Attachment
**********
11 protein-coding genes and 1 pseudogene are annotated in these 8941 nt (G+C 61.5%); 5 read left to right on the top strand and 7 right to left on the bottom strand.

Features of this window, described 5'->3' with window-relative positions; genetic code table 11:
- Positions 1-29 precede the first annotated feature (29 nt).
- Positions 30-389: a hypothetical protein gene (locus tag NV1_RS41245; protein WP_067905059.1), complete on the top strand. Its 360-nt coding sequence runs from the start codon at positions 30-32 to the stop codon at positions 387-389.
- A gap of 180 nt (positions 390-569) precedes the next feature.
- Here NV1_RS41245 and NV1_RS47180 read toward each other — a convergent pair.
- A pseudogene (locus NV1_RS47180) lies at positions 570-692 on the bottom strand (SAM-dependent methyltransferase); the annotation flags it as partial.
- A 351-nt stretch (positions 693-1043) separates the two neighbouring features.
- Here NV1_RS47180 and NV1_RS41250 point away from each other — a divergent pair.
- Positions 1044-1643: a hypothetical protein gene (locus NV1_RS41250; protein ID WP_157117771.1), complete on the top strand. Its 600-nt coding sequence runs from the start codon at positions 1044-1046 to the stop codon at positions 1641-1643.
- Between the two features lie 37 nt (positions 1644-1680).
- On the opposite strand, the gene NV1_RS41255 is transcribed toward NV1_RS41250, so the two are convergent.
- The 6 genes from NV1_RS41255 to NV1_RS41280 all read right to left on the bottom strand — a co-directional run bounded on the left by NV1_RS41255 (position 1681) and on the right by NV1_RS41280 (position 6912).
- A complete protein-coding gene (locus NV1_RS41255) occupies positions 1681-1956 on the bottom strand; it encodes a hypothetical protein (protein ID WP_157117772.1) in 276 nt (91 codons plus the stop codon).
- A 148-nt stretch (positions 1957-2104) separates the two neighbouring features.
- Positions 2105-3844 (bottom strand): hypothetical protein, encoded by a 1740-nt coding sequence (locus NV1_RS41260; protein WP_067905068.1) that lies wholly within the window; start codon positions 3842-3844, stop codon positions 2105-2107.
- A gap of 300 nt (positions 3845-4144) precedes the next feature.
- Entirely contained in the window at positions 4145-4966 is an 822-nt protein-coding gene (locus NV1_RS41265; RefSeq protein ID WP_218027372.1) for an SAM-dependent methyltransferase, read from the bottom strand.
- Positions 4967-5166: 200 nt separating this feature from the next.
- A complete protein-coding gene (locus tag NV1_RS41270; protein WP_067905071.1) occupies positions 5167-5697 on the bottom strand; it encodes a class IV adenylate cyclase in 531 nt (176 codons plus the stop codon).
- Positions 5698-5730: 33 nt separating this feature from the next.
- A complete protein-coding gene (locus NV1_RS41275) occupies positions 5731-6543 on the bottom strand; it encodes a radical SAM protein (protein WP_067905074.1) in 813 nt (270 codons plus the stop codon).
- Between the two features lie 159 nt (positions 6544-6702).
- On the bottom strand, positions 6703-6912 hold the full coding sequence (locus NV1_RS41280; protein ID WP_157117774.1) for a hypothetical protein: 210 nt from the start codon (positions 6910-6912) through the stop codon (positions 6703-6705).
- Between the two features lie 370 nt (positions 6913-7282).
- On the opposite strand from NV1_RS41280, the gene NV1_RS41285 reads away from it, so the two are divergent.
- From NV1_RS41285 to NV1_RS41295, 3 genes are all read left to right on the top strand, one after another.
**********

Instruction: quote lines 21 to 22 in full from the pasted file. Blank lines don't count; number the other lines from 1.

- Positions 5698-5730: 33 nt separating this feature from the next.
- A complete protein-coding gene (locus NV1_RS41275) occupies positions 5731-6543 on the bottom strand; it encodes a radical SAM protein (protein WP_067905074.1) in 813 nt (270 codons plus the stop codon).